Grousable Books Newletter: 1 March 2023

In this edition, I present blog posts on writing, announce book promotions, and go off on design for films set in Victorian England.

Writing about Writing

Uppark, West Sussex

I’ve been composing blog posts that go further into my writing and research than a newsletter can.

In Late night with Mr. Wells I detail some of the historical research I did just to find out a few things. For a historian, research can lead to rabbit holes down which we jump without thinking, just like Alice, to get entangled in the facts of the past. Right now I’m working on a chapter about H. G. Wells, so these things happen.

In You’ve Got Romance I talk about how I came to write A Heart Purloined, how I chose the setting, and what I wanted to be different about its love story. In doing so, I realized a connection to the movie You’ve Got Mail.

In the Garden

Despite a few hot days, it’s been generally cold and a little rainy in SoCal, so my spring seeds are being started indoors. But outdoors, we’ve had some interesting visitors, including American Robins, who usually don’t come to this area at all.

 

Books and things

My e-books are part of several promotions this month, so have a look at the other books in these categories for some really good reads:

The Spring Into Spring Cozy Mystery Sale

The Historical Fiction Strong Female Leads Promotion

The “Back in Time” Historical Fiction and Romance Promotion

All of these are with BookFunnel, which lets you download your ebook in your preferred format, and provides customer support if you have any issues.

Victorian portrayals

I love when set design, costumes, and settings tell us more about a historical era than we knew before. Some films use the past as just a setting, as if the story could take place in any time. And many of them can. But my favorite stories are those that could take place in no other time. And some films go the extra mile to be as accurate as possible.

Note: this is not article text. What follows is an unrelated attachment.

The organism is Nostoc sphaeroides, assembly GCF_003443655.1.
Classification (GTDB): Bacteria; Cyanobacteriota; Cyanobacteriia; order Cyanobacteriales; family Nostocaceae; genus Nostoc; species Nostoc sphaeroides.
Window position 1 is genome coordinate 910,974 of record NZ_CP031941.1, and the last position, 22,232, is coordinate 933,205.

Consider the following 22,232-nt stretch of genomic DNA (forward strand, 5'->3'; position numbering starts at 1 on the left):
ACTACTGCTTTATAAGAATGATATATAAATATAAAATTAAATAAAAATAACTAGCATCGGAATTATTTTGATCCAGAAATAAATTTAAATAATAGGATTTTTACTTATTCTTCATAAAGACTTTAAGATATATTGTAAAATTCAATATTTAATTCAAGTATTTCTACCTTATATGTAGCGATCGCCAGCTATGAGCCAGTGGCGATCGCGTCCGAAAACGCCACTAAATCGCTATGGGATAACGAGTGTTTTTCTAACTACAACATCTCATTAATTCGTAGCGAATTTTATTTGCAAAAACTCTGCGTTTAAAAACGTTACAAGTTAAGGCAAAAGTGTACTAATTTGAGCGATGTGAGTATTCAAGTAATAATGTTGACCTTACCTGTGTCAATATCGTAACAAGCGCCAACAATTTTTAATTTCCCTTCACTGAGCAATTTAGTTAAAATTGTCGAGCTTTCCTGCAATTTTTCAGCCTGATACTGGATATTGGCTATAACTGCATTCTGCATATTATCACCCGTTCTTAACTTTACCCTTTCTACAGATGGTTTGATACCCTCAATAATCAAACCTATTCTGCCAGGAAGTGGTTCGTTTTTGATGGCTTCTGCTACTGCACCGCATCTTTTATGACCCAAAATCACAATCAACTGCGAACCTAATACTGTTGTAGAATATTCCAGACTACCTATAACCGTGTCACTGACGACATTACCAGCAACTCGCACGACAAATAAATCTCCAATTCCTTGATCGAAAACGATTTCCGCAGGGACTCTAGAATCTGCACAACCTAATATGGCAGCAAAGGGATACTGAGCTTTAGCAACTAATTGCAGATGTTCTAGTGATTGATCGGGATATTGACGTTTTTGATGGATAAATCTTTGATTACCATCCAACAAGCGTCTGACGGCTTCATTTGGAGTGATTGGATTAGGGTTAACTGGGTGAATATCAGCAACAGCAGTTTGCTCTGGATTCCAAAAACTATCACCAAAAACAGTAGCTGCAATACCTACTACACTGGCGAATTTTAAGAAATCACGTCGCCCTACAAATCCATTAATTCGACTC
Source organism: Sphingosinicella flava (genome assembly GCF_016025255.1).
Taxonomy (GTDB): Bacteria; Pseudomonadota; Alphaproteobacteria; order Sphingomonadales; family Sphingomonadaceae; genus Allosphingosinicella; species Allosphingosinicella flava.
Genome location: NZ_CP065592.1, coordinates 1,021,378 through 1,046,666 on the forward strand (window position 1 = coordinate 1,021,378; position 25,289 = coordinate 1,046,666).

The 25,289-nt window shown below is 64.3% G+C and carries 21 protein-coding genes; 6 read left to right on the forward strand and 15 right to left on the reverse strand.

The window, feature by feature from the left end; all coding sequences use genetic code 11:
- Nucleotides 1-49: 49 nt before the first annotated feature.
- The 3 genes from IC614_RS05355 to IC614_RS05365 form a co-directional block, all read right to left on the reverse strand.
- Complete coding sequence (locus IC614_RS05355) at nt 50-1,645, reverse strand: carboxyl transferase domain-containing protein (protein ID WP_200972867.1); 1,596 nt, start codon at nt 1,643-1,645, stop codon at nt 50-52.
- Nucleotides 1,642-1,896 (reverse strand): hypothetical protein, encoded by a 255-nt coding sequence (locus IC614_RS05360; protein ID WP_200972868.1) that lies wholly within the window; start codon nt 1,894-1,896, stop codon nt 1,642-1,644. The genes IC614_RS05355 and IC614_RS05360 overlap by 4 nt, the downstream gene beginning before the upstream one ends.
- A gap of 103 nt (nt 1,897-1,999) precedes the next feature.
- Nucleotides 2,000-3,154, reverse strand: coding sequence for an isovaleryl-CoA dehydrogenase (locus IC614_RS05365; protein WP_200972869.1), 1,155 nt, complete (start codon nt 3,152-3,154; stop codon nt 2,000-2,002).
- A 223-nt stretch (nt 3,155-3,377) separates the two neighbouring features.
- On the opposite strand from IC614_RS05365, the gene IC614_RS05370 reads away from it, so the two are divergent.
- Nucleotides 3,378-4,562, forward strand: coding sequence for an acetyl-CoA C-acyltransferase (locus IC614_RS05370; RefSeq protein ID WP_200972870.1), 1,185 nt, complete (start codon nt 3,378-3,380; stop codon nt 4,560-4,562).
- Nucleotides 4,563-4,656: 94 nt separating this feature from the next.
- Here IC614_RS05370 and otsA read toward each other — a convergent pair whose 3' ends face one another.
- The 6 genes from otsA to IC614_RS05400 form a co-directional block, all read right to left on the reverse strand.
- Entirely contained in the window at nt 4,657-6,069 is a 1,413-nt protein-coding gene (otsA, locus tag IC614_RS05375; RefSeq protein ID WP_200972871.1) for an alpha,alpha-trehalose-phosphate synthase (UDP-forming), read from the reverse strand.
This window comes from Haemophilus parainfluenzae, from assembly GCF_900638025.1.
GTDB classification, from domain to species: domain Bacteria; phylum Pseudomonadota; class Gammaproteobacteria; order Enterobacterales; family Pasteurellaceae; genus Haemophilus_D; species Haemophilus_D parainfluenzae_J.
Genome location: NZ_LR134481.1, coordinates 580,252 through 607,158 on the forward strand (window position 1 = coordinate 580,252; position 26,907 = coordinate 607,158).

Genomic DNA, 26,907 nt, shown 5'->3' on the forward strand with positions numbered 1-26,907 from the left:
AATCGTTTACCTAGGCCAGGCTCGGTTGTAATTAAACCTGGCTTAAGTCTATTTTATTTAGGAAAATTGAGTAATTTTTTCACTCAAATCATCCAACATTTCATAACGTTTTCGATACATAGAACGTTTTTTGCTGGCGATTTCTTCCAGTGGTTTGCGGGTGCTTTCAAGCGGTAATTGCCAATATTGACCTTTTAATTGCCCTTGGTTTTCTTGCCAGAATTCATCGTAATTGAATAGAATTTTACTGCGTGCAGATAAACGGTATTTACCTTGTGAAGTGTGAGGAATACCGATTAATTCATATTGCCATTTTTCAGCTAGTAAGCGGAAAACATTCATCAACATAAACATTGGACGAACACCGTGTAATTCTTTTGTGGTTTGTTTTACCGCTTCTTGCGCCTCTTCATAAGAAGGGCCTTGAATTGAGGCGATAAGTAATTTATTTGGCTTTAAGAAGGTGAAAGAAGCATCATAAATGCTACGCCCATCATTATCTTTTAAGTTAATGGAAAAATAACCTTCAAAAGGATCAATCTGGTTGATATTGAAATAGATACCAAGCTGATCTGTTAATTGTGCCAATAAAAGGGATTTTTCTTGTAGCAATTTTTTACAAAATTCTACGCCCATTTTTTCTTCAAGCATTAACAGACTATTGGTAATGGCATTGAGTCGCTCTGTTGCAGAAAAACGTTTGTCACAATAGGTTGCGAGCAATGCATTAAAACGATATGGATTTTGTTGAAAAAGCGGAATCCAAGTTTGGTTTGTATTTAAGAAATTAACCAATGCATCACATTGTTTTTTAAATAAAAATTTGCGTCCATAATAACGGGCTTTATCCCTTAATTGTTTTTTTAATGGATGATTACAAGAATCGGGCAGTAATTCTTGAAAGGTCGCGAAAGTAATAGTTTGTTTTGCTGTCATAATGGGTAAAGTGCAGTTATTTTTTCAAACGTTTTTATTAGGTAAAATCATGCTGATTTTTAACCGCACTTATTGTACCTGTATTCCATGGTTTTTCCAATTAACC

One of these is The Great Train Robbery from 1978. Fine attention was spent recreating not only the dress and manners of the era, but the feel of it. A highly experienced group of designers made this possible. This was production designer Maurice Carter’s penultimate film–he is known for other historically accurate movies like Becket (1964)Art director Bert Davey was an action film specialist (Aliens, The Living Daylights) but also did art direction for period pieces like The Slipper and the Rose. Geoffrey Unsworth, unparalleled cinematographer, made it all come together in one of his last films–the movie is dedicated to him. See clips here. (If there is a heaven, cinematography is by Geoffrey Unsworth and Sven Nykvist.)

Another is Sherlock Holmes, the Robert Downey Jr. version from 2009. Long ago I was a designer in theatre, and I took a class from the American Film Institute in production design, so I love this stuff. This is a great article on the set decoration for Sherlock Holmes, not only because it talks about the actor interacting with the set, but because it shows the way that setting can represent character.

Upcoming Release

On March 22 the third Tommy Jones Mystery, Murder on the Pneumatic Railway, will be released. More on that in the next newsletter!

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